1999 Le Mans Fuji 1000 km

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The 1999 Le Mans Fuji 1000 km was an endurance race backed by the Automobile Club de l'Ouest (ACO), who ran the 24 Hours of Le Mans, and the Japan Automobile Federation (JAF), who ran the JGTC race series. It was run on November 7, 1999.


Since the mid-1990s, a large number of Japanese automobile manufacturers had begun to compete at the 24 Hours of Le Mans, including Honda, Toyota, and Nissan. Japanese constructors and engine builders were also competing as well, such as Dome, Tom's, and Mugen Motorsports. The ACO therefore was interested in the idea of creating a new sportscar series in Japan similar to the one that had recently been created in the United States, the American Le Mans Series. Thus, the Fuji 1000 km would serve as a one-off experiment to see how well a series would perform in Japan in the future, similar to the one-off 1998 Petit Le Mans for the ALMS.

With an agreement between the ACO and JAF, the race was agreed to take place at Fuji Speedway, and to combine the ACO's LMP, LMGTP, GTS, and GT class with the JAF's JGTC series GT500 and GT300 classes. The addition of JGTC machinery was done not only to entice Japanese teams into possibly moving into the ACO's sportscars, but also to help fill the field and to bring a crowd. However, the race did not count as part of the JGTC season, thus a full JGTC field was not expected since the race was optional. For the ACO classes, an incentive to bring competitors not only from Japan but also internationally was added in that, like Petit Le Mans, the winners in each class would earn automatic entry to the 2000 24 Hours of Le Mans.

Official results[edit]

Class winners in bold. Cars failing to complete 70% of winner's distance marked as Not Classified (NC).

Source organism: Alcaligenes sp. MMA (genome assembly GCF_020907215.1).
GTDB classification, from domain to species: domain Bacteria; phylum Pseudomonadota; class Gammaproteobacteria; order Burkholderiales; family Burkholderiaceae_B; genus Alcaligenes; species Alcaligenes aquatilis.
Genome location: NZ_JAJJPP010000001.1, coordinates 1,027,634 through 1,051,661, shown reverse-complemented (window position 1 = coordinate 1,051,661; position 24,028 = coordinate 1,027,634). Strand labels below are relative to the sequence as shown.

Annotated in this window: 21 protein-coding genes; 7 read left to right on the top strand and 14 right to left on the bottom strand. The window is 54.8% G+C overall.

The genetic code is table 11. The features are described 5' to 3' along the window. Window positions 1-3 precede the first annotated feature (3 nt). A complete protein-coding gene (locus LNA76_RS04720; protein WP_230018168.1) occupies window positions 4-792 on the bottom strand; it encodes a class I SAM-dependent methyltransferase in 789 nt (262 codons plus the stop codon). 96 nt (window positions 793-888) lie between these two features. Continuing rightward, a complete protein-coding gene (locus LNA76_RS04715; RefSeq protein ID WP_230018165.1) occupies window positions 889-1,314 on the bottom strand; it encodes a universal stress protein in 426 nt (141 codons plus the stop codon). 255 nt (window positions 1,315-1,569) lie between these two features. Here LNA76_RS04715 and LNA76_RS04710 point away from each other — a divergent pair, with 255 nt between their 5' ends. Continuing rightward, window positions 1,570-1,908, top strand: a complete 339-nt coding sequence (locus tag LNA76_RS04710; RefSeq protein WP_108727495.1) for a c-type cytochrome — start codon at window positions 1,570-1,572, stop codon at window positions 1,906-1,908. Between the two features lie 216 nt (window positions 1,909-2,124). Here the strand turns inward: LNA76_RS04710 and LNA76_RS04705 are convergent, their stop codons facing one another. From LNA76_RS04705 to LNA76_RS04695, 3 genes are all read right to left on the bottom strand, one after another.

Pos Class No Team Drivers Chassis Tyres Laps
1 LMP 23 Japan Nissan Motorsports France Érik Comas
Japan Satoshi Motoyama
Japan Masami Kageyama
Nissan R391 B 228
Nissan VRH50A 5.0 L V8
2 LMGTP 1 Japan Toyota Motorsport
Germany Toyota Team Europe
Japan Ukyo Katayama
Japan Toshio Suzuki
Japan Keiichi Tsuchiya
Toyota TS020 M 227
Toyota R36V 3.6 L Turbo V8
3 LMP 61 Japan Team Goh
Japan Dome Co. Ltd.
Japan Hiroki Katou
Japan Juichi Wakisaka
Dome-BMW V12 LM M 222
BMW S70 6.0 L V12
4 GT500 35 Japan Matsumoto-Kiyoshi Team Tom's France Pierre-Henri Raphanel
Japan Shinichi Yamaji
Japan Takeshi Tsuchiya
Toyota Supra M 211
Toyota 3S-GTE 2.1 L Turbo I4
5 GT500 6 Japan Team Le Mans Japan Hideki Noda
Australia Wayne Gardner
Toyota Supra B 209
Toyota 3S-GTE 2.1 L Turbo I4
6 GT500 32 Japan cmda One Toyota Team Cerumo Japan Takayuki Kinoshita
Japan Masahiko Kondo
Japan Hironori Takeuchi
Toyota Supra B 208
Toyota 3S-GTE 2.1 L Turbo I4
7 GTS 60 Japan Team Goh
United Kingdom Chamberlain Engineering
Japan Seiji Ara
Japan Hideki Okada
Chrysler Viper GTS-R M 203
Chrysler 8.0 L V10
8 GT500 11 Japan Endless Sports Japan Takao Wada
Japan Mitsuhiro Kinoshita
Japan Yasushi Kikuchi
Nissan Skyline GT-R Y 200
Nissan RB26DETT 2.8 L Turbo I6
9 GTS 16 Germany Freisinger Motorsport Germany Ernst Palmberger
Japan Yukihiro Hane
Porsche 911 GT2 D 198
Porsche 3.6 L Turbo Flat-6
10 GT 81 Japan Team Taisan Advan Japan Hideshi Matsuda
Germany Dominik Schwager
Porsche 911 GT3-R Y 197
Porsche 3.6 L Flat-6
11 GTS 69 Germany Proton Competition Germany Gerold Ried
Germany Christian Ried
Austria Manfred Jurasz
Porsche 911 GT2 Y 185
Porsche 3.6 L Turbo Flat-6
12 GTS 15 Germany Freisinger Motorsport Germany Wolfgang Kaufmann
France Bob Wollek
Porsche 911 GT2 D 180
Porsche 3.6 L Turbo Flat-6